Central Illinois Business Magazine
AN ILLINI FAVORITE          October 2017


Exceptional via hard work


University of Illinois Athletic Director, Josh Whitman, left, his daughter, Tate Whitman and wife, Hope Whitman are seen here at a university function. Photo by Mark Jones/Illinois Athletics

Excellence is not born from balance, Josh Whitman said on a hot day last summer.

It was quite a profound statement in what was expected to be a typical interview. The statement was an epiphany of sorts, and a sign that typical was nowhere to be found in the presence of this 39-year-old hard-working and exceptional young professional.

Whitman was recently selected as Central Illinois Business magazine's tenth Man of the Year for Forty Under 40, 2017, and he was ready to be interviewed. There was no sweat on his brow and no tension on his face, even though he had just come in from outside where Central Illinois temperatures were sky-rocketing to a level only comfortable to the corn growing in the near-by UI agricultural plot.

He flashed a light-bulb smile and regarded the room with clear and sharp bright blue eyes. Whitman could give lessons on powerful but not intimidating body language, eye-contact and a firm but welcoming handshake.

"That's right. If you are going to be exceptional, you will not have balance. Balance is such a buzz-word," he said with a smile and headshake at the very idea.

It makes sense, doesn't it? Think about the word, "exception," and it conjures up other terms like, "outlier on a bell curve," or "the road untraveled." One word it does not bring to mind is "balance." Those of you reading this have to know something: Whitman will make you think. He challenges us to step-up our own game, if you will, no matter if that game is tennis, an economics class or writing an article. He expects no less of himself, as well.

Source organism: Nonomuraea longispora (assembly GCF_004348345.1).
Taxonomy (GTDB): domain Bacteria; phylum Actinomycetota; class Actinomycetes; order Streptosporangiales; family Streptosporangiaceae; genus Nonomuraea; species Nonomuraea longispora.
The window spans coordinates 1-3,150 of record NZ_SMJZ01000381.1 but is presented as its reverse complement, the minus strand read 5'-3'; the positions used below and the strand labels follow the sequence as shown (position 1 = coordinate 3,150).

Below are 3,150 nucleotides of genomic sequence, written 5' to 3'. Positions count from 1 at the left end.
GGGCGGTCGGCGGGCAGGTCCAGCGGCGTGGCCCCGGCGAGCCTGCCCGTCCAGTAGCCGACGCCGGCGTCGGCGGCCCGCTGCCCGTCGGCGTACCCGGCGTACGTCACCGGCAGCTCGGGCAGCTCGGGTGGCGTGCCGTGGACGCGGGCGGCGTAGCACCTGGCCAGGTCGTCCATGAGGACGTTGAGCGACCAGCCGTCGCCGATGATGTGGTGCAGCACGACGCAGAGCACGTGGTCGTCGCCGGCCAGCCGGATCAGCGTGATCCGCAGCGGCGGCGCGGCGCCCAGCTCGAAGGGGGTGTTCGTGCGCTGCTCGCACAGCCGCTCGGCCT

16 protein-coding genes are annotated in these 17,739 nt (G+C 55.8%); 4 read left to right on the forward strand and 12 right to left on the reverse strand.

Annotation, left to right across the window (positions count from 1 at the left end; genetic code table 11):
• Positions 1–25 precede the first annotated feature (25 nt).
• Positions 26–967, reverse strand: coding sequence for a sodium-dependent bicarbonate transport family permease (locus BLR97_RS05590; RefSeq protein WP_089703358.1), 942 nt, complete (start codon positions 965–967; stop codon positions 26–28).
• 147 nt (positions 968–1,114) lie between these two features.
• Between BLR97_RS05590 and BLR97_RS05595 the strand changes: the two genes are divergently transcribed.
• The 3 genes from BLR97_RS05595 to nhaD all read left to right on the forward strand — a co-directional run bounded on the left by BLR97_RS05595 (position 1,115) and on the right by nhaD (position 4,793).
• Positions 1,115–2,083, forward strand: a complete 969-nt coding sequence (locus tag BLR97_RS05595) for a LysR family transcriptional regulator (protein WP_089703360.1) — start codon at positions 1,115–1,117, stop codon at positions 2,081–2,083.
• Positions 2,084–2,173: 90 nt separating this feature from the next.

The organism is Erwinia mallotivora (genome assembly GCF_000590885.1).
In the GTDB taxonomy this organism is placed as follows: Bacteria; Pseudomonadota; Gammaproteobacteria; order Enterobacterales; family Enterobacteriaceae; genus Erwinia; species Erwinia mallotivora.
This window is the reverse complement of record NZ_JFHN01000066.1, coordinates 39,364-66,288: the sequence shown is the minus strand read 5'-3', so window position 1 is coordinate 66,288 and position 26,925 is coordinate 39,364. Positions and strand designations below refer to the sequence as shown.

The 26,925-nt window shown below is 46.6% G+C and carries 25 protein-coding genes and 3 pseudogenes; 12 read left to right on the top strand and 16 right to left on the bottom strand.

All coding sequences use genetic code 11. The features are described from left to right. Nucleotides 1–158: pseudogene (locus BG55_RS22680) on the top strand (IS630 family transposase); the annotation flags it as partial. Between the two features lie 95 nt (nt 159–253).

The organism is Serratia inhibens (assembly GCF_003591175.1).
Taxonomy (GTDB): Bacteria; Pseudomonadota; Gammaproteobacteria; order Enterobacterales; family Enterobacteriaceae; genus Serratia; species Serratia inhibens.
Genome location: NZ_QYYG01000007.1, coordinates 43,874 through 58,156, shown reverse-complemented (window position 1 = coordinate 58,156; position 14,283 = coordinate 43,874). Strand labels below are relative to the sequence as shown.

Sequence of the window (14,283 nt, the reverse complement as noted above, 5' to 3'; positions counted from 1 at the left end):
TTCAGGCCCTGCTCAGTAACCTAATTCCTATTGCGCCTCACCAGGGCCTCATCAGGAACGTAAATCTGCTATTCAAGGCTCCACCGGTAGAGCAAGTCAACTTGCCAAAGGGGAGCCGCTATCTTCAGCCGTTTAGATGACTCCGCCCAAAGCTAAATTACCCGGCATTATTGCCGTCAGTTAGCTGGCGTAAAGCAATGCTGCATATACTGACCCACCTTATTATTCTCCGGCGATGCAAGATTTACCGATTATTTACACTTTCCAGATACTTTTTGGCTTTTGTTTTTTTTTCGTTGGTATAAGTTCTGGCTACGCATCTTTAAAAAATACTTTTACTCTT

He is a committed director of University of Illinois athletes. He is intensely focused on their best interests, as well as those of the university and its alumni and fans.

"Our athletes are pursuing excellence. Athletics is not any different than other pursuits, like those in the lab or the classroom. This is their opportunity. We have world-class athletes here at the University of Illinois," he said.

He attributes his success to focus and hard work.

Kent Brown, associate athletics director-media relations, University of Illinois athletics said Whitman is a breath of fresh air. He said the environment in the athletic office is now more upbeat and positive, and smiles are more common now than they have been in a while.

"He has the best interest of this department at the forefront. His decisions are based on what's best for the program, not what will make people happy," Brown said.

"I take a lot of pride in making decisions. I truly believe you make your own deal," he said as he leaned forward with his tall and lean frame. Behind him are helmets and other athletic mementos stored as visual memories from his journey in life thus far. "That is my helmet from Harrison High School in West Lafayette," he said while pointing out the Raiders' gridiron headgear.

It all started in Indiana

Whitman was a standout athlete early on.

"An interesting fact you may not know about me is although I played college and professional football, as a young kid, I dreamed about being a professional baseball player," he said.

He also knew his power was football. To him is it was clear and he had a plan.

"The plan was that I had to figure out a way to pay for college," he said.